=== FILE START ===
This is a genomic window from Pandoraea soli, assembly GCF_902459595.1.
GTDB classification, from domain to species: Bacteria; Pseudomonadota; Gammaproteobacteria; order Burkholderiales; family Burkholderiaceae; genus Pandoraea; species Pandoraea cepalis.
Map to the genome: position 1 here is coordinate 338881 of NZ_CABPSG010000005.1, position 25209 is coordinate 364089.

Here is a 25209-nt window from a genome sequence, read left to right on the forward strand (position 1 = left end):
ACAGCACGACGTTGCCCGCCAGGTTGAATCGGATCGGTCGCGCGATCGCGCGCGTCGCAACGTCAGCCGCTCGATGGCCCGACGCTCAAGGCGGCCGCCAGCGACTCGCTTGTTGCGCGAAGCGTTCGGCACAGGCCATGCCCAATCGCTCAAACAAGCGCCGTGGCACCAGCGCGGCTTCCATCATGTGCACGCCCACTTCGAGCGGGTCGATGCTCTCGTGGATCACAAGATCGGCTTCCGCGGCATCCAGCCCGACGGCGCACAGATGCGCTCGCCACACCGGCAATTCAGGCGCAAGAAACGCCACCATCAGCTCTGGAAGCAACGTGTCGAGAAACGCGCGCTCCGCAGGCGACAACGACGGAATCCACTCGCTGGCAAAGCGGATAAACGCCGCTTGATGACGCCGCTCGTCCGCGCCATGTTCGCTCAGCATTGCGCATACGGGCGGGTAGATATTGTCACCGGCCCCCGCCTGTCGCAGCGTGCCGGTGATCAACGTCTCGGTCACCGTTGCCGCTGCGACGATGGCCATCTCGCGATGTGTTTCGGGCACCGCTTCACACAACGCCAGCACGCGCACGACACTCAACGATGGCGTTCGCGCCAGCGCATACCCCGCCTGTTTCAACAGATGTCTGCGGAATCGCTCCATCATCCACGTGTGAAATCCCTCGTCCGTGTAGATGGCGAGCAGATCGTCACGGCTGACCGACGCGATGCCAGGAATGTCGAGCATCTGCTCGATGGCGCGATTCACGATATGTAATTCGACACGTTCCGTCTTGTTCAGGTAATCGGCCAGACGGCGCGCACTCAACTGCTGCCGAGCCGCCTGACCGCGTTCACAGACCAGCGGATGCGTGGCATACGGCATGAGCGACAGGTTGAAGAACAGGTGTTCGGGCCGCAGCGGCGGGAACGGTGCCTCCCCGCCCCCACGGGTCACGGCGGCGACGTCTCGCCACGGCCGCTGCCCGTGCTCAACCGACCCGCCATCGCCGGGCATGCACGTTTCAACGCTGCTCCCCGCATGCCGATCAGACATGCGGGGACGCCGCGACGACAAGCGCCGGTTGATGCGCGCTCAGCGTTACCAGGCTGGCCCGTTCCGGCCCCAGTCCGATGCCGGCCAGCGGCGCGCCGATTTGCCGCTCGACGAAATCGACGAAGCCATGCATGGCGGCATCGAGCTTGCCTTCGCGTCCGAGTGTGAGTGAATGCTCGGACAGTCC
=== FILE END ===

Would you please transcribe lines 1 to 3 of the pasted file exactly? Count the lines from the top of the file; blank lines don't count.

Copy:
This is a genomic window from Pandoraea soli, assembly GCF_902459595.1.
GTDB classification, from domain to species: Bacteria; Pseudomonadota; Gammaproteobacteria; order Burkholderiales; family Burkholderiaceae; genus Pandoraea; species Pandoraea cepalis.
Map to the genome: position 1 here is coordinate 338881 of NZ_CABPSG010000005.1, position 25209 is coordinate 364089.